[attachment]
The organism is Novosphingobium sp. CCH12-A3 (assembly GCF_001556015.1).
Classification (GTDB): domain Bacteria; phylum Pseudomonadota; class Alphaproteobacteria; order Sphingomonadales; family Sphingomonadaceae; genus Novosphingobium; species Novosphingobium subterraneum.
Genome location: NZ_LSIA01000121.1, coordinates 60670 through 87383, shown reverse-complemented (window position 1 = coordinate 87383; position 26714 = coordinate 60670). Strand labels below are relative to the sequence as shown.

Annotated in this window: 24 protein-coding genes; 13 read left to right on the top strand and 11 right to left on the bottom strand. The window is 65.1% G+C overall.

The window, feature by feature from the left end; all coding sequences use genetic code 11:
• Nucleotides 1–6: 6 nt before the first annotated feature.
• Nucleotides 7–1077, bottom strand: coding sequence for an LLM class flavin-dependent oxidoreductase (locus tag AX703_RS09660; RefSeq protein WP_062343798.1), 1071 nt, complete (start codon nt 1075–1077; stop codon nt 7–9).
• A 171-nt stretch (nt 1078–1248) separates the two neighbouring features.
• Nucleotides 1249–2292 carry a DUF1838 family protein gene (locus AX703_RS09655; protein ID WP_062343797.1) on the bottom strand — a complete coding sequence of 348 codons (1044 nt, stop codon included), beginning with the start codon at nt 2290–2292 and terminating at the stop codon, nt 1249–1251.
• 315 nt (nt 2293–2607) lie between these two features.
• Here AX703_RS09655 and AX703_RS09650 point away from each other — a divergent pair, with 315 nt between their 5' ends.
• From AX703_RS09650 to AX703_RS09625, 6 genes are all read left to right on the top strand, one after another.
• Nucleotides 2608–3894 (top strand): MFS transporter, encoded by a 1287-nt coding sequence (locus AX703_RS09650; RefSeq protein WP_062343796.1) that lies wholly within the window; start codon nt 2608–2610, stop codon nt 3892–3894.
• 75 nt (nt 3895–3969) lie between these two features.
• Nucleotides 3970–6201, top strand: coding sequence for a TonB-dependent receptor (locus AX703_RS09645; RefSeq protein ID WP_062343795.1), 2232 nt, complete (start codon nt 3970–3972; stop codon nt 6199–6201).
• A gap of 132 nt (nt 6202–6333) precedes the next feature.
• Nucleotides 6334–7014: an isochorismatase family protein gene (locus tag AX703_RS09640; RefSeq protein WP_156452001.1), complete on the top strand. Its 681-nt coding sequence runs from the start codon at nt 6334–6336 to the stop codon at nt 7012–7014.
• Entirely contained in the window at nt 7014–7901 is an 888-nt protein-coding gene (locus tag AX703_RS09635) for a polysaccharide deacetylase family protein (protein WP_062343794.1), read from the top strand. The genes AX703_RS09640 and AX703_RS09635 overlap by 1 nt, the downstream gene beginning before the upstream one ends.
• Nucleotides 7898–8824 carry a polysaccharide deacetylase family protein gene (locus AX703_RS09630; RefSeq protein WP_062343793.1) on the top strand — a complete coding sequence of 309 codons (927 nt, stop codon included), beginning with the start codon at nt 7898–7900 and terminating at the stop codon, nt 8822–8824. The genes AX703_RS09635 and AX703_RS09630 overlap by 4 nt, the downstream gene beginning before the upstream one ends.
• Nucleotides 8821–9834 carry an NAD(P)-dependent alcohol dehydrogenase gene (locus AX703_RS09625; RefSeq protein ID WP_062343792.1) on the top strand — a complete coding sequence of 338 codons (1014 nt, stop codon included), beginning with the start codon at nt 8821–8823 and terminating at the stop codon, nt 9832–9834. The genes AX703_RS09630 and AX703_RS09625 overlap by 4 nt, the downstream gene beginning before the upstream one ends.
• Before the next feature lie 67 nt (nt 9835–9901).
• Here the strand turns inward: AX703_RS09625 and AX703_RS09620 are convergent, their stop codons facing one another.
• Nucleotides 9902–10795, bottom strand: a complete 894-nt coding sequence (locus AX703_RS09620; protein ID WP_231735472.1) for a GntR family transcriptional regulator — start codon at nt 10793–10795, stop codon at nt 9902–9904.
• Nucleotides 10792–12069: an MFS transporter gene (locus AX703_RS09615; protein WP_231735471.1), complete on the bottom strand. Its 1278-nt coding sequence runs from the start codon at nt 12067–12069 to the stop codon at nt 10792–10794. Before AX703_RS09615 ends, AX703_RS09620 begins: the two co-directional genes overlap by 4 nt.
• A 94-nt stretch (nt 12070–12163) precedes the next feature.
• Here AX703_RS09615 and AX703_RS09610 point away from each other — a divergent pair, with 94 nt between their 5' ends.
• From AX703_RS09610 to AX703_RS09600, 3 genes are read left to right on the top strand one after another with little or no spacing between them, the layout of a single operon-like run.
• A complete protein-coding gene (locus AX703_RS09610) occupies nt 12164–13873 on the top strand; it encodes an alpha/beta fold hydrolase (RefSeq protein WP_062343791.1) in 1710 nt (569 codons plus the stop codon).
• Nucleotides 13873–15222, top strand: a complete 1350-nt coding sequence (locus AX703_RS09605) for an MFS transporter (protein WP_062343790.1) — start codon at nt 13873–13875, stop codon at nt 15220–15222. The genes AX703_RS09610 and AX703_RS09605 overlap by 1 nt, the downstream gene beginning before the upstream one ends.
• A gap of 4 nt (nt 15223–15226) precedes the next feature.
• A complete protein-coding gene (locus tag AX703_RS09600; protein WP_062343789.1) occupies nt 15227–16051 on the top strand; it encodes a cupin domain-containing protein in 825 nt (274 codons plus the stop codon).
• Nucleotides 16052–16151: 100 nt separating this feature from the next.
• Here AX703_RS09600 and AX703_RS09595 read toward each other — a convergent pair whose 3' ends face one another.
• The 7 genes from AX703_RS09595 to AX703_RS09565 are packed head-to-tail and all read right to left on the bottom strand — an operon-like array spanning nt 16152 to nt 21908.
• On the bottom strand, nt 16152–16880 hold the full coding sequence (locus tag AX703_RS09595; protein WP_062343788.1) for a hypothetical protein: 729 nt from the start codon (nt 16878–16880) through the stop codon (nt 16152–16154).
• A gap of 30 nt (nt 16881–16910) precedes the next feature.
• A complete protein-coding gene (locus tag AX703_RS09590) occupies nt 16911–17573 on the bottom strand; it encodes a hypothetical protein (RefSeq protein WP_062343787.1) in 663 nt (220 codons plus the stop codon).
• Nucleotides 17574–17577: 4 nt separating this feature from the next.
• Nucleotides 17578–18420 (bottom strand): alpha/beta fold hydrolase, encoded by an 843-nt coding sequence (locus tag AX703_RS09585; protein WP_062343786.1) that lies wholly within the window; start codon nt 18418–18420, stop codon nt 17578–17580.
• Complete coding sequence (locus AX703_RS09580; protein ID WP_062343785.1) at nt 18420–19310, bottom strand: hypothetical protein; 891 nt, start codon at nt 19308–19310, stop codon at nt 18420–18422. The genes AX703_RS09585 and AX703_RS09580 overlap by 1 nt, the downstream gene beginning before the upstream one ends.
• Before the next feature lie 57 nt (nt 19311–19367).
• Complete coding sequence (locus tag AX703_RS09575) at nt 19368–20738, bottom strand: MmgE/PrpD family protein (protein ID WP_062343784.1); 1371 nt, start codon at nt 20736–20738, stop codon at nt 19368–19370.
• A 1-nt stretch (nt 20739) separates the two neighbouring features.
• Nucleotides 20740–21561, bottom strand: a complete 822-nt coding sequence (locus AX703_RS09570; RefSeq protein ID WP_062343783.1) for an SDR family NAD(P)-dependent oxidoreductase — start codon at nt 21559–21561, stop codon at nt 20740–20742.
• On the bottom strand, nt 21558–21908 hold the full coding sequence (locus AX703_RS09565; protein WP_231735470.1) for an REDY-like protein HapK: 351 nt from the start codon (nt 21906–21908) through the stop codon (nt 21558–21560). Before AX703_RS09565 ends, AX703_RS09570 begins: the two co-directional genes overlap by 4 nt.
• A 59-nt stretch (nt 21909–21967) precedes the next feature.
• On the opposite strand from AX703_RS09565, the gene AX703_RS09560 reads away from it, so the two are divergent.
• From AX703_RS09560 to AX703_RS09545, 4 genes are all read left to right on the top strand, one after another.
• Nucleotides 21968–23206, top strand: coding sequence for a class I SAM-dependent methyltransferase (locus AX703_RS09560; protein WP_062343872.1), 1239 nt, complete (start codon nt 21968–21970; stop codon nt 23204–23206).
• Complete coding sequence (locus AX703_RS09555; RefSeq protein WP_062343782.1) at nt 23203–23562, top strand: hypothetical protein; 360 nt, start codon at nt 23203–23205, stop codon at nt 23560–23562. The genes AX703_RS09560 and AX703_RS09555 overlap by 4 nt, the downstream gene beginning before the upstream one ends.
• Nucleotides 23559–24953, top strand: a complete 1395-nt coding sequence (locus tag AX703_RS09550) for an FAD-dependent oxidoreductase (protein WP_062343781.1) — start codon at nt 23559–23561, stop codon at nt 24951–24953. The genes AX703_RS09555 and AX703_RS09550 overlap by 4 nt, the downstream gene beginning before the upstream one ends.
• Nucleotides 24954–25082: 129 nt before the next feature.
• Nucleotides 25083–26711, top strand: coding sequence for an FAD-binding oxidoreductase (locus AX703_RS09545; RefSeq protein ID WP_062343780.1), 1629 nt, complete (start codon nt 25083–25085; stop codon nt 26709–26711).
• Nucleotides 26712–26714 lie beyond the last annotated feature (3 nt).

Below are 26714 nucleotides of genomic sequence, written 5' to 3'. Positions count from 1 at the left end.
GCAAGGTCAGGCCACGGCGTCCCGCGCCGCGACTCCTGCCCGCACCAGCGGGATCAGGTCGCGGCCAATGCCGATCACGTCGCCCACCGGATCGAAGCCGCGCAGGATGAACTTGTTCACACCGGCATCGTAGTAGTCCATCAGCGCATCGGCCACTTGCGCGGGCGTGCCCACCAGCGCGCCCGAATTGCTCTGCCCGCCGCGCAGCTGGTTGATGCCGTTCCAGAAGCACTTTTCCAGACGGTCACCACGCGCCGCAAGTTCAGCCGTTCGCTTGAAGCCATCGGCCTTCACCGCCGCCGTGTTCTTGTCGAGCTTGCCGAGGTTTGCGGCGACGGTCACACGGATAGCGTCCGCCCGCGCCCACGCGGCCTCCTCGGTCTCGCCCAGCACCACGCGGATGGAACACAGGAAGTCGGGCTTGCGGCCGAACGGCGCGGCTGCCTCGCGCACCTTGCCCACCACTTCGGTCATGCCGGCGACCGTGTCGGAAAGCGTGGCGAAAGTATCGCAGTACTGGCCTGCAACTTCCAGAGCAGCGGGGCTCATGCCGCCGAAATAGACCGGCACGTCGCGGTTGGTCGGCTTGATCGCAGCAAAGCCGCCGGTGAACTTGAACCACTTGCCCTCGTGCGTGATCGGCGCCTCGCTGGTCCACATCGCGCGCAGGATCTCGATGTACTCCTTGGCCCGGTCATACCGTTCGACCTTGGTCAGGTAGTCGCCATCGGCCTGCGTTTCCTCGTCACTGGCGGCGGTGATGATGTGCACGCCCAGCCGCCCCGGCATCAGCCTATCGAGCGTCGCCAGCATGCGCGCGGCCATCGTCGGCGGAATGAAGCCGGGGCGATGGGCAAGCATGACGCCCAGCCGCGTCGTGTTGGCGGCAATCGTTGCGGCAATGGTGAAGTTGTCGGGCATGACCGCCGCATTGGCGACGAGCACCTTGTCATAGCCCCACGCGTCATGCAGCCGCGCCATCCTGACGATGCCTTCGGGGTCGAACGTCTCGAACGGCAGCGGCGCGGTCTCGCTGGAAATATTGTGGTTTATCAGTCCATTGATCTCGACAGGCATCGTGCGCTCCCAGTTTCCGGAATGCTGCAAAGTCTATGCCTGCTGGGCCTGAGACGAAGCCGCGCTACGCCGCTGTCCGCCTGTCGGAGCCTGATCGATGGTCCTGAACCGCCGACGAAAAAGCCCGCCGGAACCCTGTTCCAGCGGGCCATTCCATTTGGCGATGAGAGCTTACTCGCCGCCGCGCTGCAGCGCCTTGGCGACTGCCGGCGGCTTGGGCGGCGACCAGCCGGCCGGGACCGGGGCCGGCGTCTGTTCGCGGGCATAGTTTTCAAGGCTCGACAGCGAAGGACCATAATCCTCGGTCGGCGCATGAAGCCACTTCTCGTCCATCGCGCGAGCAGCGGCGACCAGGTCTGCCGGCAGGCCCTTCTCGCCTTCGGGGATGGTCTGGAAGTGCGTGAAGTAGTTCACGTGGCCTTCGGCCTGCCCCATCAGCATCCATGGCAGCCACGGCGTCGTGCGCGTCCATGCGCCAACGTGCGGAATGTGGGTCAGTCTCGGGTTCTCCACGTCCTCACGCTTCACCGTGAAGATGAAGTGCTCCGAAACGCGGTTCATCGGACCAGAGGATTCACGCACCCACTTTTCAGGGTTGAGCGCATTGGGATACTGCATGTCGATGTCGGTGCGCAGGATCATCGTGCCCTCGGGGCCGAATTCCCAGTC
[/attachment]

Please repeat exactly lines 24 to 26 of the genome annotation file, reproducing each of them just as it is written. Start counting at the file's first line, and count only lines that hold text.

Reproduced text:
• Nucleotides 10792–12069: an MFS transporter gene (locus AX703_RS09615; protein WP_231735471.1), complete on the bottom strand. Its 1278-nt coding sequence runs from the start codon at nt 12067–12069 to the stop codon at nt 10792–10794. Before AX703_RS09615 ends, AX703_RS09620 begins: the two co-directional genes overlap by 4 nt.
• A 94-nt stretch (nt 12070–12163) precedes the next feature.
• Here AX703_RS09615 and AX703_RS09610 point away from each other — a divergent pair, with 94 nt between their 5' ends.